Midges comprise the bread and butter of the cutthroats' food supply at Trappers Lake. Because midges hatch whenever there is open water, they are particularly important during early spring and late fall when the water is too cold for mayflies and caddis to emerge. Midges hatch at Trappers primarily during early morning and late evening. Their hatch is signaled by telltale dimple rise forms, made when trout gently suck pupae suspended just below the water's surface. Trout gorge themselves so selectively on the tiny pupae that their rise forms often resemble rain. Yet it may be maddeningly difficult to entice a strike because of the midge's small size, relative stillness, and overwhelming abundance. They also tend to hatch in deeper water beyond the casting range of the shore fly fisher.
Midges at Trappers are predominantly black, bottle green, cream, and light tan. These various colors can be fished successfully to differing degrees. For instance, the black midge, which first hatches early after ice-out, is perhaps the easiest of the midges to fish because of its large size. Its pupae are successfully imitated with No. 20 Black Midge Pupa or Grey RS2s. Use floating line with 6X tippet, and retrieve slowly. Adult imitations, such as No. 18 Black Gnats or No. 22 Black Parachutes, also take trout consistently during the hatch. Similarly, the green midge is imitated with olive midge pupae or No. 22 Blue Winged Olive Parachutes. I have little luck with cream and tan midges because of their incredibly small size.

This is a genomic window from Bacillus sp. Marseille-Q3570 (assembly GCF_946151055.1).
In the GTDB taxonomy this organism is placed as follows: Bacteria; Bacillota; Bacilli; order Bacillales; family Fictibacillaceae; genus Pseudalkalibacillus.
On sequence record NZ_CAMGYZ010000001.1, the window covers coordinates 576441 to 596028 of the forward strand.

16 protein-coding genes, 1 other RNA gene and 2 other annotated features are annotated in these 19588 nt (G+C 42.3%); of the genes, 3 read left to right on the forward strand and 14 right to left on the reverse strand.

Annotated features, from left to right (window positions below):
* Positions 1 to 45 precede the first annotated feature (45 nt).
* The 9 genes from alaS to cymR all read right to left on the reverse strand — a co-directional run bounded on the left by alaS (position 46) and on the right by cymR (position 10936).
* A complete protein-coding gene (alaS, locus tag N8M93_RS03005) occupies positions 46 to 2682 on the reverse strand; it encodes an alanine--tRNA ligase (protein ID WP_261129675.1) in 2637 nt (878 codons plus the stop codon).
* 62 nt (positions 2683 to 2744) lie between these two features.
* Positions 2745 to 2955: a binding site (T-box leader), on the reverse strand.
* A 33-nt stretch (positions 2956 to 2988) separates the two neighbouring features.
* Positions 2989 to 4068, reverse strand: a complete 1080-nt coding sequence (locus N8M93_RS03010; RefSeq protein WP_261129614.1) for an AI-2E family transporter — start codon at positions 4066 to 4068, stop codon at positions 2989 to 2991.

However, one can also ignore the midge matching routine during the evenings and simply fish with a No. 12 Bead Head Orange Asher as a point fly affixed with a trailing No. 20 Andys Flash Pupa. This latter fly has a head consisting of peacock herl and a twist of brown soft hackle, a body of Krystal flash ribbed with fine gold wire, and a long tail of Krystal flash. About 15 inches of 5X tippet should separate the two flies. Boarding ones float tube and stripping this duo in the film produces violent strikes and converts what can be a frustrating experience into a highly productive adventure.
Also, when trout are surface feeding in the shallows, but you cannot see what they are taking, they are probably sipping adult midges. I am extremely successful hooking these cutts on No. 22 Black Parachutes, but you can also stalk these trout successfully with No. 16 Orange Ashers.